There’s a thrill to Space-A travel. A nice camaraderie often breaks out among the travelers, and who doesn’t like a free ride? Just make sure you’ve got enough flexibility to roll with the flight schedule and the funds to either […]
There’s a thrill to Space-A travel. A nice camaraderie often breaks out among the travelers, and who doesn’t like a free ride? Just make sure you’ve got enough flexibility to roll with the flight schedule and the funds to either wait it out if you miss a flight or to buy yourself a ticket home Space-A is a benefit that allows active duty , Department of Defense civilians, military retirees and command sponsored family members (“dependents”) the chance to fly at virtually no charge. This article is written from the perspective of family members traveling without their sponsors. (The process is similar for active duty members, but they can’t register at the AMC until the day their leave begins and you only need leave orders.) If you travel without your sponsor, you will be in a lower priority category. You can, though, move up a category if you take the trip as Environmental Morale Leave . Don’t be too pessimistic. Many planes leave here with seats to spare, and some of us have enjoyed multiple trips courtesy of Space-A.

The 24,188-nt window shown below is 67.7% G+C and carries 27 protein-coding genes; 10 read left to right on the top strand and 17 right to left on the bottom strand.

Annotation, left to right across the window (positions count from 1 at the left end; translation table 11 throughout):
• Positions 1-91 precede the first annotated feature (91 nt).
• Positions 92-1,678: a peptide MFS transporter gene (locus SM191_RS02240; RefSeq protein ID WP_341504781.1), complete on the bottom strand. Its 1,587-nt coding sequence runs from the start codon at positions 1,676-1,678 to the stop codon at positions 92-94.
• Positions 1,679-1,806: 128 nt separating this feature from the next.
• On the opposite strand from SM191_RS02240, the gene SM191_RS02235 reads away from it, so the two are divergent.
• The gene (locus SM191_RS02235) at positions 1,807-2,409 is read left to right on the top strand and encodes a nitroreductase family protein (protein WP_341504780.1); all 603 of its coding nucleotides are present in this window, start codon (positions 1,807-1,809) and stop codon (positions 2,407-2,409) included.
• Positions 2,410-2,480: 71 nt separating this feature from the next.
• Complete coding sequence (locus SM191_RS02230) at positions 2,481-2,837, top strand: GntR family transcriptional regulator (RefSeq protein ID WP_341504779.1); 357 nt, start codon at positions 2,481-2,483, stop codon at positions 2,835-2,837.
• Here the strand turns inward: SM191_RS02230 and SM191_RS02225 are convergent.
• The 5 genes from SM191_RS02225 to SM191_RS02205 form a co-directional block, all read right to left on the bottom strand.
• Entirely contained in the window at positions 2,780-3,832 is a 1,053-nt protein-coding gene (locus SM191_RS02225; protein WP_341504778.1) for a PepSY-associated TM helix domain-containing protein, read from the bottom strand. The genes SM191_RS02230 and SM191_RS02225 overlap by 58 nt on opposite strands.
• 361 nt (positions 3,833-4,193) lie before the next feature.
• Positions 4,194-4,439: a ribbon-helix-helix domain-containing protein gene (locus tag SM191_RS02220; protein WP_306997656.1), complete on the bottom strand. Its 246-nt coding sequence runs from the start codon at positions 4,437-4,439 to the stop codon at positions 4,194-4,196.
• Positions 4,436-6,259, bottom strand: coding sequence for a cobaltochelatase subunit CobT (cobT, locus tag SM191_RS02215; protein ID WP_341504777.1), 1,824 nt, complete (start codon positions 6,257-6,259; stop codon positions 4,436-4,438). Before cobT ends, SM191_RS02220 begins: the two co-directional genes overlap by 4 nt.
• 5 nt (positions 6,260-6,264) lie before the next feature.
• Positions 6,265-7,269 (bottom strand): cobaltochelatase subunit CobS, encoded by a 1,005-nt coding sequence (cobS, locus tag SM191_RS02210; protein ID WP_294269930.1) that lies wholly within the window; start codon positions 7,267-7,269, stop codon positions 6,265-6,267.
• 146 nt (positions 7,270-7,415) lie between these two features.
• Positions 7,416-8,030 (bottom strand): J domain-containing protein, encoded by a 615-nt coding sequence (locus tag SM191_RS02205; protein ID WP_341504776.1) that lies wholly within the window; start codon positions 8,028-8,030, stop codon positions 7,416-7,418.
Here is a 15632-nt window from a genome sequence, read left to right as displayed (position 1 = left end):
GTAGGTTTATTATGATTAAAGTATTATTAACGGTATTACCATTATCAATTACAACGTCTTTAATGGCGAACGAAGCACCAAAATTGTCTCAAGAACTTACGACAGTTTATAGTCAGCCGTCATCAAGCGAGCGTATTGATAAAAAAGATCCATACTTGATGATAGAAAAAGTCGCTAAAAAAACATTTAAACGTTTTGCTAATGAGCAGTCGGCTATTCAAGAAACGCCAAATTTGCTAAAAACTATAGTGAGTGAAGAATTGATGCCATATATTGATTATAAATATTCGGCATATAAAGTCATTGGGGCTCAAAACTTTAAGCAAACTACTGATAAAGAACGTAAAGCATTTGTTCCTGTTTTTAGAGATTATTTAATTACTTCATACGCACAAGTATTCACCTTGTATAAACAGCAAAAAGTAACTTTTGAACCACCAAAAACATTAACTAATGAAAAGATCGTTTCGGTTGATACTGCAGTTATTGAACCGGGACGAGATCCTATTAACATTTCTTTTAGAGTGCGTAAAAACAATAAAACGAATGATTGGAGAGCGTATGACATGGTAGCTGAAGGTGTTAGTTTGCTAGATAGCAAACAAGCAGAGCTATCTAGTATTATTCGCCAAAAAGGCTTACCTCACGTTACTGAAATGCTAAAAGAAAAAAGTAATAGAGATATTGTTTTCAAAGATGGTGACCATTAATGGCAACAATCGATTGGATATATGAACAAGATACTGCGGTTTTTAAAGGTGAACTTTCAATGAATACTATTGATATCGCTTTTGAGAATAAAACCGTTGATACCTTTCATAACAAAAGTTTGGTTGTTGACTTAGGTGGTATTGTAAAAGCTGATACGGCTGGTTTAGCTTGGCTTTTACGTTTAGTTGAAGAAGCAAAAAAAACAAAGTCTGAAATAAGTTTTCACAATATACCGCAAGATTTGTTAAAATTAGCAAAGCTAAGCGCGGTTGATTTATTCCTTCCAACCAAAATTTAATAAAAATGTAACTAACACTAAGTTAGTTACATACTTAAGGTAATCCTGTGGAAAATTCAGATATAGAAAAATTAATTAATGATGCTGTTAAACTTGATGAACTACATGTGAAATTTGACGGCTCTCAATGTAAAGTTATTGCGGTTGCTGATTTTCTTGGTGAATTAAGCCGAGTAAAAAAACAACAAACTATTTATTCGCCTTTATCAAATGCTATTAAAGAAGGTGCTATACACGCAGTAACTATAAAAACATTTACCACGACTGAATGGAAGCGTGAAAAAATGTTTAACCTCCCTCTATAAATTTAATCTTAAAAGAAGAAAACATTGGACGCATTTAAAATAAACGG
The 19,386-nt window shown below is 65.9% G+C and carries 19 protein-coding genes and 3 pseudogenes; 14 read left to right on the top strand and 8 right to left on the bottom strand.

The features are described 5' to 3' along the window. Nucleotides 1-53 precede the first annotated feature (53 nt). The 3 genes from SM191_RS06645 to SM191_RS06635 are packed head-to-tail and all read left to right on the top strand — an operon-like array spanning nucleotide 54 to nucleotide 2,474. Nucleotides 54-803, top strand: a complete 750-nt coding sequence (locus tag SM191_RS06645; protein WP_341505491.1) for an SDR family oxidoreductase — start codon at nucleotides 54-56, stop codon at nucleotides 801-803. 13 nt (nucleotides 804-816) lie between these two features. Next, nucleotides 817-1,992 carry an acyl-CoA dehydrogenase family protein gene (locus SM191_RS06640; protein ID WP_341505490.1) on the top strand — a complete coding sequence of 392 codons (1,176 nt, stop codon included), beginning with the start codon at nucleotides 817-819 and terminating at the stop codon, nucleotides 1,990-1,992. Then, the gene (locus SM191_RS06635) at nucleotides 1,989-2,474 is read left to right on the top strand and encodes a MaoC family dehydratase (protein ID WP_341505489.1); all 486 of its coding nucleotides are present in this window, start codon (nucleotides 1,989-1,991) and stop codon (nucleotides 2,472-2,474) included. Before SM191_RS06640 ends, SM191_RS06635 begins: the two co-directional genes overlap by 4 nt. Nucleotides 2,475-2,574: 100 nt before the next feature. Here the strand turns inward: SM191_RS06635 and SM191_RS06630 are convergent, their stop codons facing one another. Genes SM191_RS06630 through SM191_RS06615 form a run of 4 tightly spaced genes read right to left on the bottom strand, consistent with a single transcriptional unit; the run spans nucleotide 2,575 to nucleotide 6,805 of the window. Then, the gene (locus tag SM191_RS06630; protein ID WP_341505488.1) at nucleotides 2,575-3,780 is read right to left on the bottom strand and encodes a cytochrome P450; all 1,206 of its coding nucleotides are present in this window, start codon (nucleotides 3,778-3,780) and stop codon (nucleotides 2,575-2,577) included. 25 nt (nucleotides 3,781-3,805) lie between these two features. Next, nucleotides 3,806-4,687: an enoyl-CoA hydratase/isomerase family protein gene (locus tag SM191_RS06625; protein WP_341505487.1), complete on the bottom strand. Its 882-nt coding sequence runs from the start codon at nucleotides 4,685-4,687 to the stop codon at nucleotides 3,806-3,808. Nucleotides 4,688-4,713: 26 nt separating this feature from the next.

Where can you go? The Patriot Express flies to Seattle and Korea. There are also flights to Okinawa and Misawa within Japan, Guam, Honolulu, Anchorage, Travis (near Oakland/Sacramento) and Singapore (not an EML location). Yokota-based families are allowed to fly Space-A to the U.S. and anywhere in the Pacific Theater.
To start off, ask at the Yokota Passenger Terminal for the list of scheduled flights for that month, and for the phone numbers and email addresses of the other terminals you hope to fly to. You can also check out the Yokota terminal’s Facebook page.
How to fly Space-A
The rules can get complicated, but it boils down to three steps.
Step 1: Get permission. This will be either in the form of a letter from your spouse’s commander saying that you’re “command-sponsored” for Space-A travel, or a form saying you’re on unfunded Environmental Morale Leave. Your documents remain valid for three months. You can find an example letter here.